New Delhi | Jagran Lifestyle Desk: Raksha Bandhan is a popular festival that is observed in India to celebrate the bond between a brother and his sister. Popularly known ‘Rakhi’, Raksha Bandhan is celebrated in India in the month of Shravan, also called Sawan, which generally falls on July or August. This year, we will be celebrating Raksha Bandhan on August 2.

In Sanskrit, Raksha Bandhan simply means ‘the bond of protection, obligation, or care’ and thus it signifies the bond between a sister and her brother. To celebrate this bond, a simple ceremony is performed when a sister ties Rakhi on the wrist of her brother as he promises to protect her from all the troubles. Both sisters and brothers then treat each other with gifts and surprises and share affection with each other.

Importance and Significance

Raksha Bandhan is not just a festival celebrated as a custom. Rather, this festival is a day to build new relationships with emotions. On this day, sisters not only tie Rakhi to brothers but they also tie Rakhi to those whom they wish to protect. Like in India, there are women in different places who send Rakhi to the heroes (soldiers) of the country and pray for their long life.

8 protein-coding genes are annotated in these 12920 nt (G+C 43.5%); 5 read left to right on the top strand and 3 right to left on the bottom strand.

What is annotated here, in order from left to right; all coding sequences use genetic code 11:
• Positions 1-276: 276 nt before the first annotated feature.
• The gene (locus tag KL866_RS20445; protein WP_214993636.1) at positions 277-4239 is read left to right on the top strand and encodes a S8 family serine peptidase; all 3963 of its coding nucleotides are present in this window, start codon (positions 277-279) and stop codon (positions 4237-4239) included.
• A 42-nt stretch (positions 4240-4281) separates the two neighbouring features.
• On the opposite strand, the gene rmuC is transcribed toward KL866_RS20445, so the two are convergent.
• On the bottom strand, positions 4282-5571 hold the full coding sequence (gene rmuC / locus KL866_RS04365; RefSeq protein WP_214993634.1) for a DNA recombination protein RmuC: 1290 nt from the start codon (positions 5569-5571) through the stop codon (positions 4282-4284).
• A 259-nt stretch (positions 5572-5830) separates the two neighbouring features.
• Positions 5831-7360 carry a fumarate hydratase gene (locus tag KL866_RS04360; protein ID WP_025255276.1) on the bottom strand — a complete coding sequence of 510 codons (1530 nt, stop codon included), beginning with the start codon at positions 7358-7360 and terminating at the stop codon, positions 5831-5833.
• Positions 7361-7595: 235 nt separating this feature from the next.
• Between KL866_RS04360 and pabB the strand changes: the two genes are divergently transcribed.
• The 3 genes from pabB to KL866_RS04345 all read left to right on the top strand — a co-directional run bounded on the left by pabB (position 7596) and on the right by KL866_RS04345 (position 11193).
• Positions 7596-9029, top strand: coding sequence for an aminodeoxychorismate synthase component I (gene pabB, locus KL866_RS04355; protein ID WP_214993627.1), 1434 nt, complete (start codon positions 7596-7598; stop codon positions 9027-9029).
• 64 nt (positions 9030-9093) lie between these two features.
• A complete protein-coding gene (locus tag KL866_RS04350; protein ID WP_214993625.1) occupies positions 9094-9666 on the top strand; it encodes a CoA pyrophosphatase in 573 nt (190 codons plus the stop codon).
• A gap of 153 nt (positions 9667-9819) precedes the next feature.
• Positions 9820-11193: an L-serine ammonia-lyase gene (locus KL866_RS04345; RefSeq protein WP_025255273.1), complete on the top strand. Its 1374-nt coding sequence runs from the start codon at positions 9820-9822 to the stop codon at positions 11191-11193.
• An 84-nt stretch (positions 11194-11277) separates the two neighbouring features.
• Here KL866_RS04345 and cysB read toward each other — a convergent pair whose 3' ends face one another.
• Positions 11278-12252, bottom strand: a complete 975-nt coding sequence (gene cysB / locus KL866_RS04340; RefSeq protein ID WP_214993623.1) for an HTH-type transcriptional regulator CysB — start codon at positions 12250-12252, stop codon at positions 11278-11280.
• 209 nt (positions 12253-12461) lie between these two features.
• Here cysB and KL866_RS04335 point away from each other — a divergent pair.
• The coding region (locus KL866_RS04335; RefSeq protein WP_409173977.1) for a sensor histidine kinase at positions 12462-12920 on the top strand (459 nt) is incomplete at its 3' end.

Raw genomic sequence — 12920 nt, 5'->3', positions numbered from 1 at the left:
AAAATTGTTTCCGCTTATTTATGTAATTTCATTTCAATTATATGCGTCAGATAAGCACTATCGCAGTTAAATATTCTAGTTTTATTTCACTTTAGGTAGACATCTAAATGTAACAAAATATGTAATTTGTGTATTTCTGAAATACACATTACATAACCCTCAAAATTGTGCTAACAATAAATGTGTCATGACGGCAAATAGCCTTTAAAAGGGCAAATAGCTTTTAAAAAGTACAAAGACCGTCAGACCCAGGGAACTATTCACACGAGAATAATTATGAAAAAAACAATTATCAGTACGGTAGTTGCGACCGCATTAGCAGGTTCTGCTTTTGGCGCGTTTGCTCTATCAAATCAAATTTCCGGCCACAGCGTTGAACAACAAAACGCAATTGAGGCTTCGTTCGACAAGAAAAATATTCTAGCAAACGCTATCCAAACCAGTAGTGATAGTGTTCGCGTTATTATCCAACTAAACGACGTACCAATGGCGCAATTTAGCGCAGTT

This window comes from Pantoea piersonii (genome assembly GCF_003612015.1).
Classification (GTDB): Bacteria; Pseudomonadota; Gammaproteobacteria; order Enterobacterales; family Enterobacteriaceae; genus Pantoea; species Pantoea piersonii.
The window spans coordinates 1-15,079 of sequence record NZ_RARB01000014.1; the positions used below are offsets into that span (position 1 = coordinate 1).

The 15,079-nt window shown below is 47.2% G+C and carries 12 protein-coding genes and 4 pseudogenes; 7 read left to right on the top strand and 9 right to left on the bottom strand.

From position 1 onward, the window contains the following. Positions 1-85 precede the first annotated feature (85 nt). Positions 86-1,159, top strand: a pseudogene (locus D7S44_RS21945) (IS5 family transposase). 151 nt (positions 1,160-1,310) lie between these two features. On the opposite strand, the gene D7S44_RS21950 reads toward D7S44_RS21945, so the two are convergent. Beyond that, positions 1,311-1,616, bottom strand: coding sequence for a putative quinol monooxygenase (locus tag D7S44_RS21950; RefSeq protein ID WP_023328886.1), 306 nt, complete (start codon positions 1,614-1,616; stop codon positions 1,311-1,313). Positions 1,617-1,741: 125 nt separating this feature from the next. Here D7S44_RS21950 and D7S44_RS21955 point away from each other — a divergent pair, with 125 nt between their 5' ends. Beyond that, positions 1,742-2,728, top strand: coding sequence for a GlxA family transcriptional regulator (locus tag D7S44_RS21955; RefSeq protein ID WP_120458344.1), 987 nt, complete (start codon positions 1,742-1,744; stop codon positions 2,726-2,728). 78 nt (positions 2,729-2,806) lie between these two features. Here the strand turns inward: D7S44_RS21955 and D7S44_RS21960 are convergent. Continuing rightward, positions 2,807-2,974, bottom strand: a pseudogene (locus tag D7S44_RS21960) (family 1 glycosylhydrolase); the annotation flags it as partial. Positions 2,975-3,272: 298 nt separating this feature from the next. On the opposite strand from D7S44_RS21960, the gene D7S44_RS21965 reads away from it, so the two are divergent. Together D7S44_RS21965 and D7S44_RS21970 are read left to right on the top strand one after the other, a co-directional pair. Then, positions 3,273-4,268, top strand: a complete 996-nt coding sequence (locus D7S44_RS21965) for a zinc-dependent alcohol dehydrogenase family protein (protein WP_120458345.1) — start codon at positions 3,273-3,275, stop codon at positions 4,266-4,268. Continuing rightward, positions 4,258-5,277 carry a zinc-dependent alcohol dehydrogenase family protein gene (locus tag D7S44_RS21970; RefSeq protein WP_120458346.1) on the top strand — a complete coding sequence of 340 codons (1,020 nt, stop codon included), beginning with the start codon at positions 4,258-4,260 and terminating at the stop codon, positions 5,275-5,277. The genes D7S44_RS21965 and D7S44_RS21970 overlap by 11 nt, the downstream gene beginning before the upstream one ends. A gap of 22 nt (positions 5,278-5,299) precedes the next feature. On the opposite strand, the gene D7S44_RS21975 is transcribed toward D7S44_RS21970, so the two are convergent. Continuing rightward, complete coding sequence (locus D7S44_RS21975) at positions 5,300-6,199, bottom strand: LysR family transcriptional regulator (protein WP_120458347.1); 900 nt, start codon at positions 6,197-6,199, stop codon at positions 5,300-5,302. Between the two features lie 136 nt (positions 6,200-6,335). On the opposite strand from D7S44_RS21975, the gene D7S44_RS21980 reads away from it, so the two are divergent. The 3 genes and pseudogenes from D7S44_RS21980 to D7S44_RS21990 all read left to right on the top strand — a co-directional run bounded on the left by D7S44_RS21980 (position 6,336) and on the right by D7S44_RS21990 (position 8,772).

There are many mythological stories behind the festival of Raksha Bandhan. One of the most famous stories is from ‘Mahabharata’. It is said that once Lord Krishna was flying kite with Pandavas, Draupadi and Subhadra. Lord Krishna met with a deep cut with Kite’s threat and the wound started bleeding. Draupadi rushed to lord Krishna and tied a piece of cloth on his finger to avoid bleeding. To see the gesture of Draupadi, Lord Krishna promised her that he will always protect her from all the difficulties likewise.

Apart from Hindu mythology, Chittor’s queen Karnavati and Agra’s emperor Humayun's Raksha Bandhan story is highly admirable. It has been said that Raani Karnavati was a widowed queen of Chittor, Rajasthan. Once, she was attacked by the Afghan Sultan from Gujarat. She knew that it won’t be easy for her to win the battle, so she sent a Rakhi to the Mughal emperor. After receiving Rakhi, Humayun went emotional and sent his troops to protect Chittor. This incident added feathers to the festival's significance and also released it from the religious barriers.

Posted By: Srishti Goel